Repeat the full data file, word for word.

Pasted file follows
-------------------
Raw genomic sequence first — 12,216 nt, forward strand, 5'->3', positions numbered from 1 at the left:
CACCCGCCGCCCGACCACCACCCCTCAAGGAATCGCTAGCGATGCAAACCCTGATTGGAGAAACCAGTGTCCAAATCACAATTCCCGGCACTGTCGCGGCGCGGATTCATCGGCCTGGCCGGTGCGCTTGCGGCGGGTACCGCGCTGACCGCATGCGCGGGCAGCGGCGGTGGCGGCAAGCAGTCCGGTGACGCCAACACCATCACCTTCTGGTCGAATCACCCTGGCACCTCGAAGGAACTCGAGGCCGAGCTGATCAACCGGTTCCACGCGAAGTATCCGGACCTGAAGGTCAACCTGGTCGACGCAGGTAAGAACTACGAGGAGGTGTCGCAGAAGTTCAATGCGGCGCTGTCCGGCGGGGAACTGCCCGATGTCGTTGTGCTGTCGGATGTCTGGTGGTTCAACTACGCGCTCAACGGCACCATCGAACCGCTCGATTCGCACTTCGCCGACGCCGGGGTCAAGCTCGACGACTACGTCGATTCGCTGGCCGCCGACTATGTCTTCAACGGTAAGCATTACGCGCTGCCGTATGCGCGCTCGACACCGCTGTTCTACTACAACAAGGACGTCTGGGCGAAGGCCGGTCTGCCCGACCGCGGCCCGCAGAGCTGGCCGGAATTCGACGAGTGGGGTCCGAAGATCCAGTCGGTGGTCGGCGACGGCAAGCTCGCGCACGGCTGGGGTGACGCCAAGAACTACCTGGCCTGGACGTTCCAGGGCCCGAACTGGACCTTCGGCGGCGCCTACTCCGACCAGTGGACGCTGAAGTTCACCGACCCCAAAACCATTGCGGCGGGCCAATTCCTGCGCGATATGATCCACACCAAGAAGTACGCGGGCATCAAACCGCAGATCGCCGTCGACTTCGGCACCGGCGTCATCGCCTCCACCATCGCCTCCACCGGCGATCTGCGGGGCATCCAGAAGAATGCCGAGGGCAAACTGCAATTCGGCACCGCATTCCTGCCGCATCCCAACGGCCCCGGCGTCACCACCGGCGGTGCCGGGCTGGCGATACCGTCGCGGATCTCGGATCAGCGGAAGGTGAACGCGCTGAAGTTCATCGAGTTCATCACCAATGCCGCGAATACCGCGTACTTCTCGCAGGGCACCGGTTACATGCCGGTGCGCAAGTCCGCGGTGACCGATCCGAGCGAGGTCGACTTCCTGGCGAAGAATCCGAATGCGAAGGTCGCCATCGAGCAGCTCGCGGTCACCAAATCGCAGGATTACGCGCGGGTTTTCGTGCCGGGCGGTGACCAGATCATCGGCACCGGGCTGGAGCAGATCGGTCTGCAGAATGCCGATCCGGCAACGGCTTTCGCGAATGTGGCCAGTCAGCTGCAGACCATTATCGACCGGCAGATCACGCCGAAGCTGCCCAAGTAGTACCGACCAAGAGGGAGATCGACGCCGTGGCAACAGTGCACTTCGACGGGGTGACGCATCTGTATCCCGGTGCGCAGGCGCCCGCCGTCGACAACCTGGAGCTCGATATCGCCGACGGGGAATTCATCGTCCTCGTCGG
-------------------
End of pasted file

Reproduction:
Raw genomic sequence first — 12,216 nt, forward strand, 5'->3', positions numbered from 1 at the left:
CACCCGCCGCCCGACCACCACCCCTCAAGGAATCGCTAGCGATGCAAACCCTGATTGGAGAAACCAGTGTCCAAATCACAATTCCCGGCACTGTCGCGGCGCGGATTCATCGGCCTGGCCGGTGCGCTTGCGGCGGGTACCGCGCTGACCGCATGCGCGGGCAGCGGCGGTGGCGGCAAGCAGTCCGGTGACGCCAACACCATCACCTTCTGGTCGAATCACCCTGGCACCTCGAAGGAACTCGAGGCCGAGCTGATCAACCGGTTCCACGCGAAGTATCCGGACCTGAAGGTCAACCTGGTCGACGCAGGTAAGAACTACGAGGAGGTGTCGCAGAAGTTCAATGCGGCGCTGTCCGGCGGGGAACTGCCCGATGTCGTTGTGCTGTCGGATGTCTGGTGGTTCAACTACGCGCTCAACGGCACCATCGAACCGCTCGATTCGCACTTCGCCGACGCCGGGGTCAAGCTCGACGACTACGTCGATTCGCTGGCCGCCGACTATGTCTTCAACGGTAAGCATTACGCGCTGCCGTATGCGCGCTCGACACCGCTGTTCTACTACAACAAGGACGTCTGGGCGAAGGCCGGTCTGCCCGACCGCGGCCCGCAGAGCTGGCCGGAATTCGACGAGTGGGGTCCGAAGATCCAGTCGGTGGTCGGCGACGGCAAGCTCGCGCACGGCTGGGGTGACGCCAAGAACTACCTGGCCTGGACGTTCCAGGGCCCGAACTGGACCTTCGGCGGCGCCTACTCCGACCAGTGGACGCTGAAGTTCACCGACCCCAAAACCATTGCGGCGGGCCAATTCCTGCGCGATATGATCCACACCAAGAAGTACGCGGGCATCAAACCGCAGATCGCCGTCGACTTCGGCACCGGCGTCATCGCCTCCACCATCGCCTCCACCGGCGATCTGCGGGGCATCCAGAAGAATGCCGAGGGCAAACTGCAATTCGGCACCGCATTCCTGCCGCATCCCAACGGCCCCGGCGTCACCACCGGCGGTGCCGGGCTGGCGATACCGTCGCGGATCTCGGATCAGCGGAAGGTGAACGCGCTGAAGTTCATCGAGTTCATCACCAATGCCGCGAATACCGCGTACTTCTCGCAGGGCACCGGTTACATGCCGGTGCGCAAGTCCGCGGTGACCGATCCGAGCGAGGTCGACTTCCTGGCGAAGAATCCGAATGCGAAGGTCGCCATCGAGCAGCTCGCGGTCACCAAATCGCAGGATTACGCGCGGGTTTTCGTGCCGGGCGGTGACCAGATCATCGGCACCGGGCTGGAGCAGATCGGTCTGCAGAATGCCGATCCGGCAACGGCTTTCGCGAATGTGGCCAGTCAGCTGCAGACCATTATCGACCGGCAGATCACGCCGAAGCTGCCCAAGTAGTACCGACCAAGAGGGAGATCGACGCCGTGGCAACAGTGCACTTCGACGGGGTGACGCATCTGTATCCCGGTGCGCAGGCGCCCGCCGTCGACAACCTGGAGCTCGATATCGCCGACGGGGAATTCATCGTCCTCGTCGG